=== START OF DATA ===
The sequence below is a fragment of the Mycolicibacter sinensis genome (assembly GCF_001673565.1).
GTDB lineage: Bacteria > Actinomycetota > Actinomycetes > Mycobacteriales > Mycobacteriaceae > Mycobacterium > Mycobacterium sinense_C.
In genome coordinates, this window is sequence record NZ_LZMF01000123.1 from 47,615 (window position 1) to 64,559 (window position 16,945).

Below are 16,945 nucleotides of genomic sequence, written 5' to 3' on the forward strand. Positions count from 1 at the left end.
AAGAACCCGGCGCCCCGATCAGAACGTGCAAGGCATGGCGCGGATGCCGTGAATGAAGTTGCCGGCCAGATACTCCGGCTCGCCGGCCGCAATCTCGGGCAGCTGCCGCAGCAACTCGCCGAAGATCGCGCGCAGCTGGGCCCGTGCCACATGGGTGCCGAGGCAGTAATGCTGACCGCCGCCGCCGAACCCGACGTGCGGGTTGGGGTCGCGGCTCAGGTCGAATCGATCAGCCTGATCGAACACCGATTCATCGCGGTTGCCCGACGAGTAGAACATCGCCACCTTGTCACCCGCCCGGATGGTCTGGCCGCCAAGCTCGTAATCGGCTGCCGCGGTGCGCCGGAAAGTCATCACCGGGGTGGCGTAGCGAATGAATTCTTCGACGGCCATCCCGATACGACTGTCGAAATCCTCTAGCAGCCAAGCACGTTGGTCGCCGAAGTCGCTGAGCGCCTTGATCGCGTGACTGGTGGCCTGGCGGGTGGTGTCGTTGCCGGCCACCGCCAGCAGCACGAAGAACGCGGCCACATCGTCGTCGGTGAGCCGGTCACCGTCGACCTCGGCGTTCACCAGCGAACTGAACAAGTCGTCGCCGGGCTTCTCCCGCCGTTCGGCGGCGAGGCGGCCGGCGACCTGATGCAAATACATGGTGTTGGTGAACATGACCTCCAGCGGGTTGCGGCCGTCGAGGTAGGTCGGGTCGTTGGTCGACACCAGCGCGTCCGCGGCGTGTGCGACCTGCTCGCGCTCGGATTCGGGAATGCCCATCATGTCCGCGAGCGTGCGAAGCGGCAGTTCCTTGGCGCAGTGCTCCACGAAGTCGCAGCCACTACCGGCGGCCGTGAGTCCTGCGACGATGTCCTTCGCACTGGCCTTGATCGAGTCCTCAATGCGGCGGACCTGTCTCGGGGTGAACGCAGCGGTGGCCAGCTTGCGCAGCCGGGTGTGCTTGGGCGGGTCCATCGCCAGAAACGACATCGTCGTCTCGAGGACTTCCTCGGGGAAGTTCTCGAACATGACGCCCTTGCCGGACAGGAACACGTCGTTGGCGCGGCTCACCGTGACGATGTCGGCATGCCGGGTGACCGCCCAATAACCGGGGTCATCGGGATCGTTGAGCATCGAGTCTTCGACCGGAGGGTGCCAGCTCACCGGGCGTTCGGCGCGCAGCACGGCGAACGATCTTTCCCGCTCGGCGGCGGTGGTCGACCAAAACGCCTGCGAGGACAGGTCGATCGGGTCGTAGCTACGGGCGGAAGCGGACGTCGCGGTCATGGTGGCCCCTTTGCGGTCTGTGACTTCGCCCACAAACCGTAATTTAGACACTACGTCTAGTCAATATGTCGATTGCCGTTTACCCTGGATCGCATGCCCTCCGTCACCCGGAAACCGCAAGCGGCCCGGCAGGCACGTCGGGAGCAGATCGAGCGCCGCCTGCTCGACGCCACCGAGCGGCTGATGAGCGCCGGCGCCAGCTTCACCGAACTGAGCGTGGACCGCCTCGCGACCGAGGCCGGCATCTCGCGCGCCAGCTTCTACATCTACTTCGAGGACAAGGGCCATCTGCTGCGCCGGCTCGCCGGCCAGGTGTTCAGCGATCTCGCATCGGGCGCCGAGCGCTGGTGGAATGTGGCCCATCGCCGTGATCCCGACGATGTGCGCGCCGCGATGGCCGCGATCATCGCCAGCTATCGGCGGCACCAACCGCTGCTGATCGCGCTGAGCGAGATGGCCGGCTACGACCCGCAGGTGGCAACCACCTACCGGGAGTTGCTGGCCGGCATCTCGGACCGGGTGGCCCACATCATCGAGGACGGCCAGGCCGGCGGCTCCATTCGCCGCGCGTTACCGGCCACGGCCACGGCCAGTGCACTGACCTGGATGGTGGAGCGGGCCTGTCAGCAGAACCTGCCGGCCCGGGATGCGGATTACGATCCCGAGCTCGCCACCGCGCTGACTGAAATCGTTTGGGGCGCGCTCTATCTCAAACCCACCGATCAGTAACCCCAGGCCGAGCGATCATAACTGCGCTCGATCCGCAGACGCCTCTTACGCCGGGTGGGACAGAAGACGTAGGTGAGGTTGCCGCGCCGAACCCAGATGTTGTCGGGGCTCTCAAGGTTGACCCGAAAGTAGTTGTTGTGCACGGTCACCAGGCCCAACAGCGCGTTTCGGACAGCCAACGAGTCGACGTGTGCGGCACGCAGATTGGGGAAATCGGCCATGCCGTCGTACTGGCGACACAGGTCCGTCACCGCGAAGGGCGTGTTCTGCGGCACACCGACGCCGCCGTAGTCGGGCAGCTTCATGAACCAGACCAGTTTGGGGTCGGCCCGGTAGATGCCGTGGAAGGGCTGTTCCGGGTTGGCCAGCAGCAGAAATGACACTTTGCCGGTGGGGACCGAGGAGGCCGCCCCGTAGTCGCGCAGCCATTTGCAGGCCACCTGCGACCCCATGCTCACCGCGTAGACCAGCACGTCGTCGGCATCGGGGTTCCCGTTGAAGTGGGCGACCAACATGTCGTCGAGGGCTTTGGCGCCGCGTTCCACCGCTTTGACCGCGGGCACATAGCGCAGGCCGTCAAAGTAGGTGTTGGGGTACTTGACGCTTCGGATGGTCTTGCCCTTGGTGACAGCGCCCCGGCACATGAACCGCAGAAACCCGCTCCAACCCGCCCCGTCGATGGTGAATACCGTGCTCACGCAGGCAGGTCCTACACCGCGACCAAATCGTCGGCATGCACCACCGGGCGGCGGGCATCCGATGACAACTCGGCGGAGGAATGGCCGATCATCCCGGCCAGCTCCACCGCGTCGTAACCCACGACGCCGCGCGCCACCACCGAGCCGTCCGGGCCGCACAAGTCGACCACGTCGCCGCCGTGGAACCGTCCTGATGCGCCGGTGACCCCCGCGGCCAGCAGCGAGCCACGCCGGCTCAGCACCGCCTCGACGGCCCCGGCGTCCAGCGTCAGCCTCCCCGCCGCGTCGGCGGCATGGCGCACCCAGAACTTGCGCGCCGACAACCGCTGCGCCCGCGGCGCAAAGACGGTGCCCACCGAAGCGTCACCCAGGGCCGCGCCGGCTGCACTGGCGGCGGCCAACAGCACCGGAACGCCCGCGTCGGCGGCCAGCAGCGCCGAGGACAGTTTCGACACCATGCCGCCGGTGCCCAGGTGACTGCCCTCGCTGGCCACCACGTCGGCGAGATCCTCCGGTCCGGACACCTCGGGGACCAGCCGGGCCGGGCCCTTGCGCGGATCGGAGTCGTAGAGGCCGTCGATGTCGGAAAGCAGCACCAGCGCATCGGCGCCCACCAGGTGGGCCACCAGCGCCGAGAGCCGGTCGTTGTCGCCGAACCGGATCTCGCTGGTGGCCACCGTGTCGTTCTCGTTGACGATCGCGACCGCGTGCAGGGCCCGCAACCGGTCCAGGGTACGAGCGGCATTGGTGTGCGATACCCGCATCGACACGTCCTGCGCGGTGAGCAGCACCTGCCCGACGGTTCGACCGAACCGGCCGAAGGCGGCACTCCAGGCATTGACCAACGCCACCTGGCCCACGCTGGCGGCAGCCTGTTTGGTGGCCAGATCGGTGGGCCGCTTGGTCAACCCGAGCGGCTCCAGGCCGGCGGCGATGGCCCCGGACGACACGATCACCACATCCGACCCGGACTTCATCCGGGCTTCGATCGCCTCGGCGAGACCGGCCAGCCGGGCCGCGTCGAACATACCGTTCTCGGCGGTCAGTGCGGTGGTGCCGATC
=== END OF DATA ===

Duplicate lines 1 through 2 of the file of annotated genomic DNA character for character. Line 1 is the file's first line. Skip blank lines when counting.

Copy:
The sequence below is a fragment of the Mycolicibacter sinensis genome (assembly GCF_001673565.1).
GTDB lineage: Bacteria > Actinomycetota > Actinomycetes > Mycobacteriales > Mycobacteriaceae > Mycobacterium > Mycobacterium sinense_C.